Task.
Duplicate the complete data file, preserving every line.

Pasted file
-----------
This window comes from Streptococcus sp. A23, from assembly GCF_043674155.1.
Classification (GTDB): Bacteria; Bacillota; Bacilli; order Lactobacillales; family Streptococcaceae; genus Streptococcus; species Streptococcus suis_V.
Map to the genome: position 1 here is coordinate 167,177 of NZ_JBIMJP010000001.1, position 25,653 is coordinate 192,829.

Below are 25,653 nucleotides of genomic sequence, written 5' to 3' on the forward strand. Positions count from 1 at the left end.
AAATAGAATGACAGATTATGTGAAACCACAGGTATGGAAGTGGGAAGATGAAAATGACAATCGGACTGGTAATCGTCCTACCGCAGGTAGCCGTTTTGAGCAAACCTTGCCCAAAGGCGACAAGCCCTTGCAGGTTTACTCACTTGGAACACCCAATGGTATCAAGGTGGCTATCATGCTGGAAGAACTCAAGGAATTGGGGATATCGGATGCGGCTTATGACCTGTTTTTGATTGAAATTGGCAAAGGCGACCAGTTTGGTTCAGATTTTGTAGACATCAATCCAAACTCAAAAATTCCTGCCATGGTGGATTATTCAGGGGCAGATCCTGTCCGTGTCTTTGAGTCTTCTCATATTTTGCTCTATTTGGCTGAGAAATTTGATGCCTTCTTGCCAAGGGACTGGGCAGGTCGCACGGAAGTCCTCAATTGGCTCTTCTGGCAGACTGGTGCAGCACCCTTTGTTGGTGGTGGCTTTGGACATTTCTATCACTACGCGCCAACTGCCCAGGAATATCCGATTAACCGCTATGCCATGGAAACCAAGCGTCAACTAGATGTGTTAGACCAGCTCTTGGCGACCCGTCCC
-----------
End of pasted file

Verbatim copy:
This window comes from Streptococcus sp. A23, from assembly GCF_043674155.1.
Classification (GTDB): Bacteria; Bacillota; Bacilli; order Lactobacillales; family Streptococcaceae; genus Streptococcus; species Streptococcus suis_V.
Map to the genome: position 1 here is coordinate 167,177 of NZ_JBIMJP010000001.1, position 25,653 is coordinate 192,829.

Below are 25,653 nucleotides of genomic sequence, written 5' to 3' on the forward strand. Positions count from 1 at the left end.
AAATAGAATGACAGATTATGTGAAACCACAGGTATGGAAGTGGGAAGATGAAAATGACAATCGGACTGGTAATCGTCCTACCGCAGGTAGCCGTTTTGAGCAAACCTTGCCCAAAGGCGACAAGCCCTTGCAGGTTTACTCACTTGGAACACCCAATGGTATCAAGGTGGCTATCATGCTGGAAGAACTCAAGGAATTGGGGATATCGGATGCGGCTTATGACCTGTTTTTGATTGAAATTGGCAAAGGCGACCAGTTTGGTTCAGATTTTGTAGACATCAATCCAAACTCAAAAATTCCTGCCATGGTGGATTATTCAGGGGCAGATCCTGTCCGTGTCTTTGAGTCTTCTCATATTTTGCTCTATTTGGCTGAGAAATTTGATGCCTTCTTGCCAAGGGACTGGGCAGGTCGCACGGAAGTCCTCAATTGGCTCTTCTGGCAGACTGGTGCAGCACCCTTTGTTGGTGGTGGCTTTGGACATTTCTATCACTACGCGCCAACTGCCCAGGAATATCCGATTAACCGCTATGCCATGGAAACCAAGCGTCAACTAGATGTGTTAGACCAGCTCTTGGCGACCCGTCCC